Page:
There is indeed much that is right with the introduction of the Hybrid Synergy Drive to the RAV4 lineup.

Toyota started the race to produce compact crossovers that would appeal to active, young-at-heart drivers.

And for the past 21 years the Japanese producer has been at the forefront of innovation, if not sales, in North America, in this ever expanding the market segment. The segment has grown to the point that it is likely that CUVs soon will topple the sedan as the preferred vehicle of choice for Canadian families.

Toyota is the master of gas-hybrid technology, so it is perhaps surprising that a hybrid RAV4 has been so long in arriving. The manufacturer is truly a technology leader but it is also quite conservative in how it introduces new systems to its products. It prefers to refine and tailor its technology for each model. Now there’s a novel concept; get it right before proceeding!

There is indeed much that is right with the introduction of the Hybrid Synergy Drive to the RAV4 lineup. It starts with performance: the two trims offering a hybrid power plant (XLE, Limited) are available exclusively in an all-wheel drive configuration. Upfront a 150-hp, 2.5-litre, Atkinson-cycle four-cylinder engine is coupled to a 141-hp, permanent-magnet electric motor using a CVT automatic transmission to send power to the front wheels. The rear wheels are powered by a 67-hp electric motor, which interestingly has no mechanical connection to the front wheels.

The system is named AWD-i, and Toyota claims it allows a great degree of flexibility in the front-to-rear power split. Most of the time the action comes from the front wheels, as is the case in most all-wheel drive systems. But here’s where the ‘i’ comes in: the system monitors the driver’s demands and the steering-wheel position to anticipate wheel spin and then send power to the rear before the front wheels begin to slip.

This setup also enables greater regenerative braking, capturing electrical energy through all four wheels, unlike rival systems that draw just from the two driven wheels. Not surprisingly, this makes a major contribution to fuel economy, enhanced still more by four selectable drive modes Toyota boasts best in class City and Combined fuel efficiency of 6.9/7.2 L/100 kms, respectively.

The Hybrid XLE starts at $34, 465 and is equipped with a six-speaker Display Audio System with 6.1-inch screen, dual zone automatic climate control, an eight-way power-adjustable driver’s seat and heated front seats. The 60/40 split fold-down rear seats provide comfort for up to five adults or lots of shopping and luggage!

Safety systems include Vehicle Proximity Notification and Rear Cross Traffic Alert Systems, and eight airbags.

Add such convenience features as a powered rear hatch, keyless entry with the Smart Key System with Push Button Start, heated front seats, rear privacy glass, a leather-wrapped steering wheel, and a power moon roof and it qualifies as generously equipped.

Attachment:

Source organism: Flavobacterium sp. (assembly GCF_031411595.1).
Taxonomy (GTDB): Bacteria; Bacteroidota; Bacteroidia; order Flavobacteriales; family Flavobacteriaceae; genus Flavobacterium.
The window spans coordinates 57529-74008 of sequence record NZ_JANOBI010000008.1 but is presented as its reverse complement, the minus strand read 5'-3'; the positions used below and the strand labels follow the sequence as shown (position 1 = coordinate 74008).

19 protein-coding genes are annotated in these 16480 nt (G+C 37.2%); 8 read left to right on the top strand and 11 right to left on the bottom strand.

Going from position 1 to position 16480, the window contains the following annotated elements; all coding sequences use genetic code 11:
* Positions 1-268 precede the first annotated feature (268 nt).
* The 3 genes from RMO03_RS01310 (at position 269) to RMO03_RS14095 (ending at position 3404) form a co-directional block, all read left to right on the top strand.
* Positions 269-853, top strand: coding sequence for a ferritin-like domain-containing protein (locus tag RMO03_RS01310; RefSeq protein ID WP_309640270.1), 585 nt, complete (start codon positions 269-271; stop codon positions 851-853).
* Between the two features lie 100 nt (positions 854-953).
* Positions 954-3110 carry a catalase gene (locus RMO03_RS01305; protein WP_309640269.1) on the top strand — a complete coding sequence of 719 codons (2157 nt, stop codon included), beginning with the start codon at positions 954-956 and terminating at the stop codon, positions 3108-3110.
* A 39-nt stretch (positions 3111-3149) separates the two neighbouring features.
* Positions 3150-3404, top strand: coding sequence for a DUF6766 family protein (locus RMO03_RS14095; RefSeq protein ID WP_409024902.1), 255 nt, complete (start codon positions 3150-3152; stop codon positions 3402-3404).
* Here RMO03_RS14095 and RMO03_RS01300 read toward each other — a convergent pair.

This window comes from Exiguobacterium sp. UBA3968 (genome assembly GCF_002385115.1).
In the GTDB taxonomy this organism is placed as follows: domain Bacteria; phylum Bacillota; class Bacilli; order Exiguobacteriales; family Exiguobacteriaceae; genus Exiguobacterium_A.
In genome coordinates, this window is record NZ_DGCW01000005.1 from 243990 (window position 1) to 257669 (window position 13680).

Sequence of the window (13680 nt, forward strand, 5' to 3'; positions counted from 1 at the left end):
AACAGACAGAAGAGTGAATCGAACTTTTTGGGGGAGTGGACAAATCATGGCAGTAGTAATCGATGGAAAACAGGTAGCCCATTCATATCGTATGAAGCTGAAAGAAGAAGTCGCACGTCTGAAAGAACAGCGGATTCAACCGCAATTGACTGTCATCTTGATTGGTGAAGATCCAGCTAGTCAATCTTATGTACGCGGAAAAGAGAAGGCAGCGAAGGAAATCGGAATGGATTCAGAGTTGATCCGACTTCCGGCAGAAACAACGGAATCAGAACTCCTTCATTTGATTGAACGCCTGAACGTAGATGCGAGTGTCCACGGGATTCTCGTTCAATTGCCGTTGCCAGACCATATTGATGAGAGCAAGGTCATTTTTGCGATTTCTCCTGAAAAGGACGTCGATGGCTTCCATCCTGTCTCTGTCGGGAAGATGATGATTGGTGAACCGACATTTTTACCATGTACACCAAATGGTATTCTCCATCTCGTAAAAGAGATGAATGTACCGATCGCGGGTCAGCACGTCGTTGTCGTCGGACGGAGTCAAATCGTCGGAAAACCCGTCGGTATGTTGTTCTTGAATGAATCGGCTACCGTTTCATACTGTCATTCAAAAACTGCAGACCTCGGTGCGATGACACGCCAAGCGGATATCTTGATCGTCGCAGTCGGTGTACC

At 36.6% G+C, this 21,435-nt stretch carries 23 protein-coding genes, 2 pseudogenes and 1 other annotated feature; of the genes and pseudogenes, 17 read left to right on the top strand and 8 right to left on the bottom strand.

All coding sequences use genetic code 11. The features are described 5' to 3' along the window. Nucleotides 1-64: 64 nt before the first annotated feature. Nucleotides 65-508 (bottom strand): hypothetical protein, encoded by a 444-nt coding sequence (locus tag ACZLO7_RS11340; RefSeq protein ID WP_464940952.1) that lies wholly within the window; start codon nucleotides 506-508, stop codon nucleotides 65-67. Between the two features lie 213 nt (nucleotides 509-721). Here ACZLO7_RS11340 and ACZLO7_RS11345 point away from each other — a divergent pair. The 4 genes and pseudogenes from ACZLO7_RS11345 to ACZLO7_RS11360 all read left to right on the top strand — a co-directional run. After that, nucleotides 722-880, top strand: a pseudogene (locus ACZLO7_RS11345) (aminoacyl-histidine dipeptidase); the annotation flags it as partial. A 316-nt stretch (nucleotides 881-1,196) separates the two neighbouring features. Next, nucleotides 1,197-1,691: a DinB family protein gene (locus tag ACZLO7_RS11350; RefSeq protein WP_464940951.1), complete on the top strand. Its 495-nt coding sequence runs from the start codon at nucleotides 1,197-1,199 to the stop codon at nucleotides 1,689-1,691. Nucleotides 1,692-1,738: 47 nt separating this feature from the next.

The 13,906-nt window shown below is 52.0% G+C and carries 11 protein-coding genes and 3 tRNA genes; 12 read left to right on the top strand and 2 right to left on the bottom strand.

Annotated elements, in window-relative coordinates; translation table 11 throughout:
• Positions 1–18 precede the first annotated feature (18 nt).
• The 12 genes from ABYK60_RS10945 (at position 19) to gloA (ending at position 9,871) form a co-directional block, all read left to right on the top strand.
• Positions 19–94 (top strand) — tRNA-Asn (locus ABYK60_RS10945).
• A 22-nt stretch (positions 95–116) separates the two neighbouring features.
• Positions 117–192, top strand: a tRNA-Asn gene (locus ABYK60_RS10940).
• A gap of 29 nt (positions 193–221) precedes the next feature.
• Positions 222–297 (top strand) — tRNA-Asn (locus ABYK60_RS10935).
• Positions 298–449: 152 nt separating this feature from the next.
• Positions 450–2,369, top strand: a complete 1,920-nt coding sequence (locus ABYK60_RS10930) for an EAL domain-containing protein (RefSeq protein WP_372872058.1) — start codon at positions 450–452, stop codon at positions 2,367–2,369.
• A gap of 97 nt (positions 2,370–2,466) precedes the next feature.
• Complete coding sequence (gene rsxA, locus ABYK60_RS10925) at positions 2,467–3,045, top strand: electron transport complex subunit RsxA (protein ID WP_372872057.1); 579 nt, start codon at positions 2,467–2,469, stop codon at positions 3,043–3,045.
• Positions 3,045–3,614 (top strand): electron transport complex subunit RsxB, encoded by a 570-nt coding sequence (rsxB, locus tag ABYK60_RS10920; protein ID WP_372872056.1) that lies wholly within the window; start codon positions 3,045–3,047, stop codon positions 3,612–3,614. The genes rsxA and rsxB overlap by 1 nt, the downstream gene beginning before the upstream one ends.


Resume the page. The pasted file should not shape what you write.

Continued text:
The test car was a loaded Limited edition with a base sticker price of $38,265 – $40,000 and change with freight related charges. It’s loaded with an Enhanced Display Audio system with 7-inch screen, Sirius XM Satellite Radio, navigation system, power-adjustable leather driver’s seat with seat memory, and a backup camera.

If you have a spare $1,500 or so in your genes, you can go for the Technology Package, which includes the so-called Toyota Safety Sense system. This combines pre-collision system with pedestrian detection, forward collision warning, lane departure alert, auto high-beam and dynamic radar cruise control. An 11-speaker JBL Synthesis Audio System, front and rear parking assist sonar and Toyota’s Bird’s Eye View Monitor, might tempt you to go for the extras!

One comment about looks: it is indeed more contemporary in looks but you are not buying this vehicle for its appearance.

Ok, there are the news flashes but what about the drive? – It is a smoother and quieter ride, as promised by Toyota engineers, and the added standard Hill-start Assist Control is a blessing for city drivers. Let’s face it every vehicle sold will likely roll over more black top than mud.

The added height offers that enhanced view of city traffic it seems many crave nowadays and is a nippy little machine for city dwellers delivering children to school or toting the family shop. It’s no slouch on the highway. The zero to 100 km/h numbers are an impressive at 8.1 seconds and passing at speed on the highway is no challenge.

Toyota has delivered again and it seems the price differential between hybrid and gas power is narrowing, making the green choice more attractive still.

keith [dot] morgan [at] drivewaybc [dot] ca

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